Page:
And you know what they call a Quarter Pounder with Cheese in Paris?
[JULES]
They don’t call it a Quarter Pounder with Cheese?
[VINCENT]
No, they got the metric system there, they wouldn’t know what the fuck a Quarter Pounder is.
[JULES]
What’d they call it?
[VINCENT]
They call it Royale with Cheese.
[JULES]
Royale with Cheese. What’d they call a Big Mac?
[VINCENT]
Big Mac’s a Big Mac, but they call it Le Big Mac.
[JULES]
Le big Mac ! Ahhaha, what do they call a Whopper?
[VINCENT]
I dunno, I didn’t go into a Burger King.
But you know what they put on french fries in Holland instead of ketchup?
[JULES]
What?
[VINCENT]
Mayonnaise.
[JULES]
Goddamn!

If dialogue like that doesn’t intrigue you, then I’m not sure what will.

Bruce Almighty

Image(The Jameson Rating: 75% A good slap stick comedy to be enjoyed, not critiqued. Many laughs will be had, and a great feel-good movie.) The existence of God is widely seen as the sort of topic that is avoided in almost all conversations. Out of fear that people will be disrespectful to personal beliefs, or that an angry dispute will begin, most stray from the topic. For the sake of a decent blog post, I will have to challenge that. When questioning the existence of a supreme being, there is another questions we must also ask ourselves. Is the existence of God based on evidence or belief? If you answer with evidence, then the question is a little trickier. It may very well be a fact that we cannot see, hear, or feel God, but we should never base conclusions on whether something is physical or not. If that were the case, then what would we say about wind, gravity, and love? Sure, there are factors that may contribute to the those theories, but could they just be results of something else we are incapable of seeing, or even just coincidences? We judge the reality of many of these based on theoretical belief, that just “makes sense”. To many, it just “makes sense” that a supreme being, like God, exists. These people are relying on the same sorts of beliefs that many Scientology-based people are relying on, and they are ridiculed for it. Despite it’s comical presence, the film “Bruce Almighty” starring Jim Carrey greatly questions the existence of God. The movie follows how someone like God is sometimes regarded as mean for allowing many of the tragedies like job loss, divorce, and death to occur. With so many devastations occurring, many people believe that there is no way someone like God could exist, but with a matter of hope and belief, He’s there.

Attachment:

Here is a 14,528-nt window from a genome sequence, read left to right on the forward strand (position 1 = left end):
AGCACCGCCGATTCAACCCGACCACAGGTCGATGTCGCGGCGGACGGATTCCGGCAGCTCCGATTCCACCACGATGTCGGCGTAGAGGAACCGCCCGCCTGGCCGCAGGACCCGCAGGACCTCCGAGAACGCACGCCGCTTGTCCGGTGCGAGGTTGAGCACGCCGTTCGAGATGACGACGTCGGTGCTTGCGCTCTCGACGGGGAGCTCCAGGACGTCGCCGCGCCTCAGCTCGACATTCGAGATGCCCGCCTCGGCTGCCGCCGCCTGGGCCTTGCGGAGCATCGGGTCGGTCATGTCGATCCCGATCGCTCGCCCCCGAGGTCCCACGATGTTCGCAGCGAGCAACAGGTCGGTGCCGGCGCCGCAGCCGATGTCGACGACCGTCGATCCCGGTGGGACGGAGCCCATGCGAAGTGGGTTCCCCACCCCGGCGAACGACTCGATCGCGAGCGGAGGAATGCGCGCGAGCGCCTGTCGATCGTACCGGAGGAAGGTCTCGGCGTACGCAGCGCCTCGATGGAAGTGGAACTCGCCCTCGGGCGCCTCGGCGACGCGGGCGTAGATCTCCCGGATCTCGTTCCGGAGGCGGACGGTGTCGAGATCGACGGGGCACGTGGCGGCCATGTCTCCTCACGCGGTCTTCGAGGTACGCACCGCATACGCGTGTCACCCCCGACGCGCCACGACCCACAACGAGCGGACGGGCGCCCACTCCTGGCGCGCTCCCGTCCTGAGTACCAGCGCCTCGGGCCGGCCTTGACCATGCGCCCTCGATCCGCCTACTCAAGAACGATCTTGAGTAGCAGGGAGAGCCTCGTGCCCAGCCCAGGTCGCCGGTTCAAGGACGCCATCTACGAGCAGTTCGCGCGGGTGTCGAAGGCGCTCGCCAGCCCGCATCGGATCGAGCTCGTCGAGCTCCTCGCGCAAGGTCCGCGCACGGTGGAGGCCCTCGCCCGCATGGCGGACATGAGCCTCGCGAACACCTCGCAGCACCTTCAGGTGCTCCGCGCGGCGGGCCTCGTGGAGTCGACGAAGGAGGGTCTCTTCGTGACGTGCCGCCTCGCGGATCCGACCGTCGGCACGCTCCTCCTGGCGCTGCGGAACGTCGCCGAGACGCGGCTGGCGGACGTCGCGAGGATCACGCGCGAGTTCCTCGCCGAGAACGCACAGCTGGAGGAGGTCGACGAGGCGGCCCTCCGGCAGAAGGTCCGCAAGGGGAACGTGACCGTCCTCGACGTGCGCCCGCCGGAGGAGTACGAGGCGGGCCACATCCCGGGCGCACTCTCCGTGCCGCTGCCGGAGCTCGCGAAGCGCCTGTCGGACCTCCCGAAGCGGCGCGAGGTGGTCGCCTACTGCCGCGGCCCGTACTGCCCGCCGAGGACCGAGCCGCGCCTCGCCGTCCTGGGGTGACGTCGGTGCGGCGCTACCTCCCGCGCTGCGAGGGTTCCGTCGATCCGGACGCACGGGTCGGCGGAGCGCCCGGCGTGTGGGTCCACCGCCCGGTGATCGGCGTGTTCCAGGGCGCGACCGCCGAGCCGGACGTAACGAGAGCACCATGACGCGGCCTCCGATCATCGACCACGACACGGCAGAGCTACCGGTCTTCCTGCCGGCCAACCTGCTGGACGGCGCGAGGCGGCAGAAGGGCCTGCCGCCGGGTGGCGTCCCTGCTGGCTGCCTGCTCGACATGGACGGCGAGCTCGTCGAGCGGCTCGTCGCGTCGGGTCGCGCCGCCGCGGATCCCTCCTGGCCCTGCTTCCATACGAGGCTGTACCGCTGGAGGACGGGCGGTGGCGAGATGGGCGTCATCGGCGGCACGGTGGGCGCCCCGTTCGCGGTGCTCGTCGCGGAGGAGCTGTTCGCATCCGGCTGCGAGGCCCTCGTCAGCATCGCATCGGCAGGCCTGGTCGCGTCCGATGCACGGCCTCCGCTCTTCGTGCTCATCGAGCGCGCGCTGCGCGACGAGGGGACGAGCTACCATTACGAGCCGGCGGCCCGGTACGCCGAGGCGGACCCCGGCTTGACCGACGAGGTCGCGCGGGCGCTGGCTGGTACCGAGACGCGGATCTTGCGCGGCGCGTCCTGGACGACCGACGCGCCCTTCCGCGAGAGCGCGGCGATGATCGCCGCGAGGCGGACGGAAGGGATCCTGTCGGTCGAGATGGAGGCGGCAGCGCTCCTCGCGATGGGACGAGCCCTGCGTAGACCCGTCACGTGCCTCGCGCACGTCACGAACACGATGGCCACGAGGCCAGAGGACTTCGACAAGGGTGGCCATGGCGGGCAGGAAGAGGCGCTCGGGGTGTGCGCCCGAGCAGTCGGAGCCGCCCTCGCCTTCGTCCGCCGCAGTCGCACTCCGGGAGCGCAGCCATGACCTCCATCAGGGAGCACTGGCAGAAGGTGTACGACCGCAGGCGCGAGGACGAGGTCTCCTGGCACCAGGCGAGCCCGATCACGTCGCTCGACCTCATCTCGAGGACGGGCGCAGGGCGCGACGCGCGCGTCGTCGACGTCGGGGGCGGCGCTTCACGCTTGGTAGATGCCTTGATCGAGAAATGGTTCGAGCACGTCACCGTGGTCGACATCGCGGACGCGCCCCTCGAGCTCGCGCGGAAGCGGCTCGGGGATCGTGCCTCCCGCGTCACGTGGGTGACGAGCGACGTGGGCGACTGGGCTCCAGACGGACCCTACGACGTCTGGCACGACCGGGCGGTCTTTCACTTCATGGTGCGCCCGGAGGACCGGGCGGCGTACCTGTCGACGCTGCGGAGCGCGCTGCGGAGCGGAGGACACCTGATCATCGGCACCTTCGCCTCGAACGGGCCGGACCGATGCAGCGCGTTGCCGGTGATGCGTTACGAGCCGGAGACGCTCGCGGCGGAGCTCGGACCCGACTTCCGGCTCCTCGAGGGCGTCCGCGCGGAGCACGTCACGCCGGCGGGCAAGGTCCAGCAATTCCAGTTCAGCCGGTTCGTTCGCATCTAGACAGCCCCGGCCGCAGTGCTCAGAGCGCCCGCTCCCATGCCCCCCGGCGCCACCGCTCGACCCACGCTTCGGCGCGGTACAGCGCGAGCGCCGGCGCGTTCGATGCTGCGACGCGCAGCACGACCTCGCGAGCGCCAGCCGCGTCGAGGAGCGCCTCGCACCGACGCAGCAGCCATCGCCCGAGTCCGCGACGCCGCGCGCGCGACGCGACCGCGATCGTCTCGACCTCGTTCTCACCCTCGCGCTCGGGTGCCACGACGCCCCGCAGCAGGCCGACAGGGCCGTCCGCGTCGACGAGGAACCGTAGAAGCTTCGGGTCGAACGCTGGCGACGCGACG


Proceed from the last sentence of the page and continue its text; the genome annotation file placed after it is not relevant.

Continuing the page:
Ferris Bueller’s Day Off

Image(The Jameson Rating: 100% One of my all-time favourite films. Little to be said, just incredible.) As opposed to my typical style of blog posts, where I write based on something we have discussed in class, I decided to have a bit of a twist this time. There are now 9 class days remaining, and as I’m sure my teacher may have noticed, I’ve been doing my fair share of procrastinating. With so much to do, so many projects and assignments that must be handed in by the end of the week, I did what any right-minded teenage student would do. I took some time off. I never really accomplished anything in doing so; but that was exactly the goal. From laying on the couch doing nothing, to taking a bike ride around town, I never once had “school” on my mind. It was phenomenal. I asked myself some very philosophical questions with all the free time. “If I don’t do any of my work. does it matter?” “Why do people do all this school work? Will it matter years from now?” “Should I have the normal, or raspberry frozen lemonade at Tim Hoton’s?”¬† My little vacation reminded me of a film I have always regarded as one of the greatest, John Hughes’ “Ferris Bueller’s Day Off”. It is a coming-of-age classic that both entertains and captivates the audience. The movie inspires many to enjoy life now, after all, (if I can recite my absolute favourite line): “Life moves pretty fast. If you don’t stop and look around once in a while, you could miss it.”